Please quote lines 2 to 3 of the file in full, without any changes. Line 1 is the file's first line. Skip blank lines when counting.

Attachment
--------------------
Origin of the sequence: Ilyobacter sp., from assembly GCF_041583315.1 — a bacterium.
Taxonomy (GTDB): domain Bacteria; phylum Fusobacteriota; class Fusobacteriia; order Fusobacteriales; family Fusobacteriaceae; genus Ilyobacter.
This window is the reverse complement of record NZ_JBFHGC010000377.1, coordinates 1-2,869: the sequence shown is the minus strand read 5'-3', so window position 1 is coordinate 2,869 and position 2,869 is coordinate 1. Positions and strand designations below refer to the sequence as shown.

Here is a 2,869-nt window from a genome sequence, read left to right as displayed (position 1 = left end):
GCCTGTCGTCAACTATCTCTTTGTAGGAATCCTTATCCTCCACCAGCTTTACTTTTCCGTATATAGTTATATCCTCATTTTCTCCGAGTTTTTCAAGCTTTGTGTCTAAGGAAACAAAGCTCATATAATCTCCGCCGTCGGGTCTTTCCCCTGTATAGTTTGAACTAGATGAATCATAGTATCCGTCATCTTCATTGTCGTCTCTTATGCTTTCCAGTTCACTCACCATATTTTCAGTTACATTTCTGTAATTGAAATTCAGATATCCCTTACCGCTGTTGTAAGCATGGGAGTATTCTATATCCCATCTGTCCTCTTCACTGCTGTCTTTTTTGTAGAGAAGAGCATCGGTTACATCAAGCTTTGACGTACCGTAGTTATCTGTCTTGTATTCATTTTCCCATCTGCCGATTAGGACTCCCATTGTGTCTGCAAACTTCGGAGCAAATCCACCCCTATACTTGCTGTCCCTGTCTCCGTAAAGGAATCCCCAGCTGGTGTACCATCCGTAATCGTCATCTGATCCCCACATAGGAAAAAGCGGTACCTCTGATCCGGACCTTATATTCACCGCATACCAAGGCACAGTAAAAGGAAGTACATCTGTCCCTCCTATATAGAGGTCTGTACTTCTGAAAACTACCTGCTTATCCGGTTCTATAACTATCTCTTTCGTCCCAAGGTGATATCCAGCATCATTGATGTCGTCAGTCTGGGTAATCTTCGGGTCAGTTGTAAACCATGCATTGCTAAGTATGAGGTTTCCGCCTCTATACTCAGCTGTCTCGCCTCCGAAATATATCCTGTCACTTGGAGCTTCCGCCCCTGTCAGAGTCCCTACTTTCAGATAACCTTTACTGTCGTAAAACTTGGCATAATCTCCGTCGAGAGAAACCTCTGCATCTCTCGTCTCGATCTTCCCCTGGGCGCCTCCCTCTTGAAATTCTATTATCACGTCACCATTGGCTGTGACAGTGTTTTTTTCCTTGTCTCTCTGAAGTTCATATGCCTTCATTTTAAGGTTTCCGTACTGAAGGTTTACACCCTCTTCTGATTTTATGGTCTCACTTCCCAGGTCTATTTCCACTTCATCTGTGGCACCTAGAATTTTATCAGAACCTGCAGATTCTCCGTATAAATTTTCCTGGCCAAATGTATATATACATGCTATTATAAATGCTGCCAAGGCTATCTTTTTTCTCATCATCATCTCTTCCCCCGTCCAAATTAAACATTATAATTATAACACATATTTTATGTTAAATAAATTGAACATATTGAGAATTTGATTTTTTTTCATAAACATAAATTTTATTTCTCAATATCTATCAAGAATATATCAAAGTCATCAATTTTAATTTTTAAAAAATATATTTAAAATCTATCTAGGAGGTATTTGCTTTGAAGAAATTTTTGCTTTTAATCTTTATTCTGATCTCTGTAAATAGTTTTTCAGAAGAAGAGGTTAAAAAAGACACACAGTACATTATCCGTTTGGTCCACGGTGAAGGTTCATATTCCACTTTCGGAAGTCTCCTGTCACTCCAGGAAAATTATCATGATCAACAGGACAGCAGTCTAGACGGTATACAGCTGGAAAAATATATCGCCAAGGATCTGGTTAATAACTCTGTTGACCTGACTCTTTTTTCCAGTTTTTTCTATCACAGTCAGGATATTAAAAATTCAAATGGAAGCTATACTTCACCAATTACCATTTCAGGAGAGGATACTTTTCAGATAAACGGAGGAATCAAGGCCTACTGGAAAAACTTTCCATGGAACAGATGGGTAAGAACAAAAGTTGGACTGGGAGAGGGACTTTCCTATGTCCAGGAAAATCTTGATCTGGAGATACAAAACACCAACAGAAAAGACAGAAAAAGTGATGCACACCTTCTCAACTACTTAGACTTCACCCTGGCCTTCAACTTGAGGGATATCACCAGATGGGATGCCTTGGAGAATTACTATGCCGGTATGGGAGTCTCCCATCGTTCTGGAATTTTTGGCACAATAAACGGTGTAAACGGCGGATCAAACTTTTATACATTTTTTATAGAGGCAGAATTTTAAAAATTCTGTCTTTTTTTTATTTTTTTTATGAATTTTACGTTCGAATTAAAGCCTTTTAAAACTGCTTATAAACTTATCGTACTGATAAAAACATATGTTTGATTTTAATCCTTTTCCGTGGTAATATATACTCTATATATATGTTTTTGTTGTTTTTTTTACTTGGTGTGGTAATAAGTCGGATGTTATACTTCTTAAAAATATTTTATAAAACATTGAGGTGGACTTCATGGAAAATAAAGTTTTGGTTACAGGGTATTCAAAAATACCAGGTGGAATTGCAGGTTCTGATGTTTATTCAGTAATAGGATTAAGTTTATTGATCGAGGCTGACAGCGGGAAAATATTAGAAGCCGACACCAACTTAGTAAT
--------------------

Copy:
Taxonomy (GTDB): domain Bacteria; phylum Fusobacteriota; class Fusobacteriia; order Fusobacteriales; family Fusobacteriaceae; genus Ilyobacter.
This window is the reverse complement of record NZ_JBFHGC010000377.1, coordinates 1-2,869: the sequence shown is the minus strand read 5'-3', so window position 1 is coordinate 2,869 and position 2,869 is coordinate 1. Positions and strand designations below refer to the sequence as shown.